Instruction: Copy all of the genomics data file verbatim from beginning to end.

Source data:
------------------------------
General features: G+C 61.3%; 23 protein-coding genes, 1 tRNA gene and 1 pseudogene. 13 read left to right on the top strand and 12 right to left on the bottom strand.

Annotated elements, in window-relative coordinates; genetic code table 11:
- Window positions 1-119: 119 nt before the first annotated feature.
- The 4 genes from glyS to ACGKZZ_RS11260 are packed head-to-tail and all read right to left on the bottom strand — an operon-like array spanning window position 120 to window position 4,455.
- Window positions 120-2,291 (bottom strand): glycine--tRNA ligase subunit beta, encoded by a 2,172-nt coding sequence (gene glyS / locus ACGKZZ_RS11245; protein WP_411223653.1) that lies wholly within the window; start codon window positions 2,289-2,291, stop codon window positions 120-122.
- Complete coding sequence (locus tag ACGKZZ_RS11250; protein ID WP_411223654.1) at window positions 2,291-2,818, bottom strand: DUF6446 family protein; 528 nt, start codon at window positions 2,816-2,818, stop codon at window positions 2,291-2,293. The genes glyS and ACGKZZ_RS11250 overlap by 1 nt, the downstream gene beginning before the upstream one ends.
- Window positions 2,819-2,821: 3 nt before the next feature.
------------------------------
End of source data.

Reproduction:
General features: G+C 61.3%; 23 protein-coding genes, 1 tRNA gene and 1 pseudogene. 13 read left to right on the top strand and 12 right to left on the bottom strand.

Annotated elements, in window-relative coordinates; genetic code table 11:
- Window positions 1-119: 119 nt before the first annotated feature.
- The 4 genes from glyS to ACGKZZ_RS11260 are packed head-to-tail and all read right to left on the bottom strand — an operon-like array spanning window position 120 to window position 4,455.
- Window positions 120-2,291 (bottom strand): glycine--tRNA ligase subunit beta, encoded by a 2,172-nt coding sequence (gene glyS / locus ACGKZZ_RS11245; protein WP_411223653.1) that lies wholly within the window; start codon window positions 2,289-2,291, stop codon window positions 120-122.
- Complete coding sequence (locus tag ACGKZZ_RS11250; protein ID WP_411223654.1) at window positions 2,291-2,818, bottom strand: DUF6446 family protein; 528 nt, start codon at window positions 2,816-2,818, stop codon at window positions 2,291-2,293. The genes glyS and ACGKZZ_RS11250 overlap by 1 nt, the downstream gene beginning before the upstream one ends.
- Window positions 2,819-2,821: 3 nt before the next feature.